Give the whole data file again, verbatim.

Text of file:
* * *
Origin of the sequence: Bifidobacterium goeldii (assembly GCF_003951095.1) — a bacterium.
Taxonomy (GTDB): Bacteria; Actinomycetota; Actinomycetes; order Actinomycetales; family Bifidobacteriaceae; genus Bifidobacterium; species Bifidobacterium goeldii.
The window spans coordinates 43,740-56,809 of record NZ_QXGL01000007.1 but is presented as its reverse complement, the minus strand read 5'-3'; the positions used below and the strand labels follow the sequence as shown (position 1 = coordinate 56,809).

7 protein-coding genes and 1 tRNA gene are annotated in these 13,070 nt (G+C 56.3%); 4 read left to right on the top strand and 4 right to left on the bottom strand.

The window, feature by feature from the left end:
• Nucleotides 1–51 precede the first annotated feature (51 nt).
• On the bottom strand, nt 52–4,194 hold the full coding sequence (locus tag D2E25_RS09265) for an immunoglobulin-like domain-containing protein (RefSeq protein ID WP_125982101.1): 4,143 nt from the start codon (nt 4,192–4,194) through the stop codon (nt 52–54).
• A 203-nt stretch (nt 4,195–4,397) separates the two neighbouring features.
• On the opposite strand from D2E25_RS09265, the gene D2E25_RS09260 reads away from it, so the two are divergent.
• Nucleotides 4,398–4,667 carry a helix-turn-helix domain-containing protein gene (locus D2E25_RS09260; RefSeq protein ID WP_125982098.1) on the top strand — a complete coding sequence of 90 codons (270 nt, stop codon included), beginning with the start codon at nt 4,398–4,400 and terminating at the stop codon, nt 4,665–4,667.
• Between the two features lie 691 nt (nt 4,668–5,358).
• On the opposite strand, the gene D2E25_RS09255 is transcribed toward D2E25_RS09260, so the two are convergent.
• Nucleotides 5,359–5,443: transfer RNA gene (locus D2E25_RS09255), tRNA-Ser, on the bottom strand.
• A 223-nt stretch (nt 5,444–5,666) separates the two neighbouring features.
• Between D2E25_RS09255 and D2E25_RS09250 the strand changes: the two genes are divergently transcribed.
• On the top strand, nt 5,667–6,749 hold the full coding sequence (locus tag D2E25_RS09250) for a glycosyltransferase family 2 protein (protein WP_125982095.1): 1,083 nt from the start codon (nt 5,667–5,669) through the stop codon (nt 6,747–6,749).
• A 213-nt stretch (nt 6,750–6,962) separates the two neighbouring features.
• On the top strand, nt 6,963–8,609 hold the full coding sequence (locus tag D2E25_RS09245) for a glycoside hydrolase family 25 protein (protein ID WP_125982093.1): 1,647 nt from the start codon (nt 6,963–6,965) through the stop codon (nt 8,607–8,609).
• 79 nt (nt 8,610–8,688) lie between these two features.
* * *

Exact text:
Origin of the sequence: Bifidobacterium goeldii (assembly GCF_003951095.1) — a bacterium.
Taxonomy (GTDB): Bacteria; Actinomycetota; Actinomycetes; order Actinomycetales; family Bifidobacteriaceae; genus Bifidobacterium; species Bifidobacterium goeldii.
The window spans coordinates 43,740-56,809 of record NZ_QXGL01000007.1 but is presented as its reverse complement, the minus strand read 5'-3'; the positions used below and the strand labels follow the sequence as shown (position 1 = coordinate 56,809).

7 protein-coding genes and 1 tRNA gene are annotated in these 13,070 nt (G+C 56.3%); 4 read left to right on the top strand and 4 right to left on the bottom strand.

The window, feature by feature from the left end:
• Nucleotides 1–51 precede the first annotated feature (51 nt).
• On the bottom strand, nt 52–4,194 hold the full coding sequence (locus tag D2E25_RS09265) for an immunoglobulin-like domain-containing protein (RefSeq protein ID WP_125982101.1): 4,143 nt from the start codon (nt 4,192–4,194) through the stop codon (nt 52–54).
• A 203-nt stretch (nt 4,195–4,397) separates the two neighbouring features.
• On the opposite strand from D2E25_RS09265, the gene D2E25_RS09260 reads away from it, so the two are divergent.
• Nucleotides 4,398–4,667 carry a helix-turn-helix domain-containing protein gene (locus D2E25_RS09260; RefSeq protein ID WP_125982098.1) on the top strand — a complete coding sequence of 90 codons (270 nt, stop codon included), beginning with the start codon at nt 4,398–4,400 and terminating at the stop codon, nt 4,665–4,667.
• Between the two features lie 691 nt (nt 4,668–5,358).
• On the opposite strand, the gene D2E25_RS09255 is transcribed toward D2E25_RS09260, so the two are convergent.
• Nucleotides 5,359–5,443: transfer RNA gene (locus D2E25_RS09255), tRNA-Ser, on the bottom strand.
• A 223-nt stretch (nt 5,444–5,666) separates the two neighbouring features.
• Between D2E25_RS09255 and D2E25_RS09250 the strand changes: the two genes are divergently transcribed.
• On the top strand, nt 5,667–6,749 hold the full coding sequence (locus tag D2E25_RS09250) for a glycosyltransferase family 2 protein (protein WP_125982095.1): 1,083 nt from the start codon (nt 5,667–5,669) through the stop codon (nt 6,747–6,749).
• A 213-nt stretch (nt 6,750–6,962) separates the two neighbouring features.
• On the top strand, nt 6,963–8,609 hold the full coding sequence (locus tag D2E25_RS09245) for a glycoside hydrolase family 25 protein (protein ID WP_125982093.1): 1,647 nt from the start codon (nt 6,963–6,965) through the stop codon (nt 8,607–8,609).
• 79 nt (nt 8,610–8,688) lie between these two features.